Hmm, more comments on question category than answers. Sure, I can see it in skeptics as a means of having others find it and learn from it, but some key technical answers will come more from video production folk.
Anyway, I'm more interested in the answers. Kubrick's 2001 came out in 1968, and was considered hyper-realistic in its day. Surely that fueled some of the conspiracy theorists. But damning technical points like Tetsujin's above are lost on anyone who WANTS a fake to have been possible.
It's tempting to believe the physics of the bound-time and dust fall rate (to both match Moon gravity) would have been very hard to get right:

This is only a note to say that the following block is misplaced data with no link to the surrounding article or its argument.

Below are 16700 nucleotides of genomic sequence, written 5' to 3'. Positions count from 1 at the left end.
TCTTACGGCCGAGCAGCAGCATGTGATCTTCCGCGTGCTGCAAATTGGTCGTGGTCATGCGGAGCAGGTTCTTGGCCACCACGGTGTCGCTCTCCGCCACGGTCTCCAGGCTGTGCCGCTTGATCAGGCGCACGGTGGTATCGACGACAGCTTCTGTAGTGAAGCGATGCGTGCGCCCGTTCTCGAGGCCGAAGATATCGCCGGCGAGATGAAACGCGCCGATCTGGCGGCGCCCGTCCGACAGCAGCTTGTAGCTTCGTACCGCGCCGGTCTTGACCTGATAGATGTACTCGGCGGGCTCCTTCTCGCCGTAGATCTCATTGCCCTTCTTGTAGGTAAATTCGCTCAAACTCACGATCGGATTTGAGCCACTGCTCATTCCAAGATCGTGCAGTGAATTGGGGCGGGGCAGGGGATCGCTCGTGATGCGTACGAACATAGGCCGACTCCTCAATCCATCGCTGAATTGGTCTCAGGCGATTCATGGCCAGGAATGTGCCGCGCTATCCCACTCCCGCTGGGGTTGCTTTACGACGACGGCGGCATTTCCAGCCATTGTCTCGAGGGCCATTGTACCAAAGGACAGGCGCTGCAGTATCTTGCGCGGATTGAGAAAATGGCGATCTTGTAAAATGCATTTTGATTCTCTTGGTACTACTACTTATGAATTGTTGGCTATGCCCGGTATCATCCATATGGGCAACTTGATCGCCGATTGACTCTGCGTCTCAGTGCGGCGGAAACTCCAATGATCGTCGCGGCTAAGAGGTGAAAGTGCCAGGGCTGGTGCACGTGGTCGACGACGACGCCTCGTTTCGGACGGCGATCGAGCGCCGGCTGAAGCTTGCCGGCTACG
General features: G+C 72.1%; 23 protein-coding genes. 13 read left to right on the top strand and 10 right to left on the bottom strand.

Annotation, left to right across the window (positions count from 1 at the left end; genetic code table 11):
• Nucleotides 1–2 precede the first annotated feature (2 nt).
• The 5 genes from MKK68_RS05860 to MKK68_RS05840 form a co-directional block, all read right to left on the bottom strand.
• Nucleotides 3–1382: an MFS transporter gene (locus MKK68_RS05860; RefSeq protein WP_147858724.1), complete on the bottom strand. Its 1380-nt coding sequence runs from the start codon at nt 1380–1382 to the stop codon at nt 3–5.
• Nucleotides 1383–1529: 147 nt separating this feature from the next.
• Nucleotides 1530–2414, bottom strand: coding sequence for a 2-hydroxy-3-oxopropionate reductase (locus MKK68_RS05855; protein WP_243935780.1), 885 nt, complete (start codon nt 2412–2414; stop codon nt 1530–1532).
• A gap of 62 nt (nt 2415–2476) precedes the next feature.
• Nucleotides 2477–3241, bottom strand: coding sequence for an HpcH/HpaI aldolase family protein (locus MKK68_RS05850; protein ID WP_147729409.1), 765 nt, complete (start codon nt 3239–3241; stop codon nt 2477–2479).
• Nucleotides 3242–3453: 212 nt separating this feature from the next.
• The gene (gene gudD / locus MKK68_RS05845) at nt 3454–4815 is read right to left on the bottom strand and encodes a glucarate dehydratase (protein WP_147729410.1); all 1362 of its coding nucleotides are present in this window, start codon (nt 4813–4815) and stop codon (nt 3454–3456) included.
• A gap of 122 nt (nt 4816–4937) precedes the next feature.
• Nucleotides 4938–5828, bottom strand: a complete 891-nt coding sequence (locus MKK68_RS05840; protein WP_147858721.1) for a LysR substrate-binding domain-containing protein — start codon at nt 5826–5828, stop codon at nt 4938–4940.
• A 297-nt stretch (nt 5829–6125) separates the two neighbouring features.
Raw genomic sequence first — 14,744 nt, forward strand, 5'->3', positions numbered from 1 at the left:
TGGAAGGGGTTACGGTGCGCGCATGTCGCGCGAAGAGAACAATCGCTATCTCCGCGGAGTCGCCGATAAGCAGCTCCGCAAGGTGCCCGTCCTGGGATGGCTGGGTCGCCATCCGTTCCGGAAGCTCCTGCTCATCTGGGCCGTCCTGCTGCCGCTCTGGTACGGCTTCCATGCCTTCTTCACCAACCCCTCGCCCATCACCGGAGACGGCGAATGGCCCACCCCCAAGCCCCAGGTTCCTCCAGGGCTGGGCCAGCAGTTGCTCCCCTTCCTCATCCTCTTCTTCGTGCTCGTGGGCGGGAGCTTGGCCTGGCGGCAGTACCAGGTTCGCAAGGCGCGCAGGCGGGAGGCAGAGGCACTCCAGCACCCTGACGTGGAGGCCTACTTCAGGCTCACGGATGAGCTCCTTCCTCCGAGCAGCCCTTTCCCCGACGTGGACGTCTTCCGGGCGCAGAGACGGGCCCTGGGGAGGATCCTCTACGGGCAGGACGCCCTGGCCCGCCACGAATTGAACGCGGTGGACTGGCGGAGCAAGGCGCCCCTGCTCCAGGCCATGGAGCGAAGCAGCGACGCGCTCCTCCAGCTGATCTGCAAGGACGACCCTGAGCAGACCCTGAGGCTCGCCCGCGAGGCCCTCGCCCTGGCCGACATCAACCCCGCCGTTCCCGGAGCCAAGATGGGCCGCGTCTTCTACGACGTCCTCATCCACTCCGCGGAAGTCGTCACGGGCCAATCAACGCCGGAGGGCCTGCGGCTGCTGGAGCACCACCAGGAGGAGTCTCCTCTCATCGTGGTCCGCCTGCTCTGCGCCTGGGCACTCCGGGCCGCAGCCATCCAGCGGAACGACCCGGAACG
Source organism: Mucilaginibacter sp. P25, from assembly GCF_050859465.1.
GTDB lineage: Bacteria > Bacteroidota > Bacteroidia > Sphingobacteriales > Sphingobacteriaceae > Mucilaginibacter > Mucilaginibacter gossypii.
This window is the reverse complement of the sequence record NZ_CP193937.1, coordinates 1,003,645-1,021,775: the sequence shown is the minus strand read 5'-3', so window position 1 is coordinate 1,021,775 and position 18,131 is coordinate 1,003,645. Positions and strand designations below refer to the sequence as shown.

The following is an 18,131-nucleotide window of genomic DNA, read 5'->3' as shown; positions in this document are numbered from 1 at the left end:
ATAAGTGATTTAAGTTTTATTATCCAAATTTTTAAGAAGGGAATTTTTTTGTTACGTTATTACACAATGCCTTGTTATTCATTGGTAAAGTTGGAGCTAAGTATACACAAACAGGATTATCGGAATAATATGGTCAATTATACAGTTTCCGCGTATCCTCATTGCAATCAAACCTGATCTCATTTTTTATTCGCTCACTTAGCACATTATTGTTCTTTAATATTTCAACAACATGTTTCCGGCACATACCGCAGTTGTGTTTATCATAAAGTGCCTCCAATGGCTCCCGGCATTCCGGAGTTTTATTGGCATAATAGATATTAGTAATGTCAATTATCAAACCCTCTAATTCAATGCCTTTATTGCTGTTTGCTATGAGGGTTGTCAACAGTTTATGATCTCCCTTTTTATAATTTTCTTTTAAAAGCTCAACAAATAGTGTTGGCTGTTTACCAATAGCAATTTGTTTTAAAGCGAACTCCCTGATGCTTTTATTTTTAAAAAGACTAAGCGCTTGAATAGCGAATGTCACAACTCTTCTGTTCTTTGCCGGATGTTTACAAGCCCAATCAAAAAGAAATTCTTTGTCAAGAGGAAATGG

In contrast, what Kurbick did in 2001 was large and pretty, and that sort of thing has a disproportional emotional sway on our sense of what's real.
If you really want the debunk, see Snopes article on it here: https://www.snopes.com/fact-check/false-stanley-kubrick-faked-moon-landings/. The most compelling part is an outtake from a purported admission by "Kubrick" (an actor portraying him), where the director of the "interview" coaches him, saying:
“You don’t say he said anything. You say what he says. Tom, I’m giving you directions. You don’t have to imitate him (Richard Nixon). You’re not reporting it. You’re repeating it … We’re doing exposition here. That’s how we’re going to sneak it in.”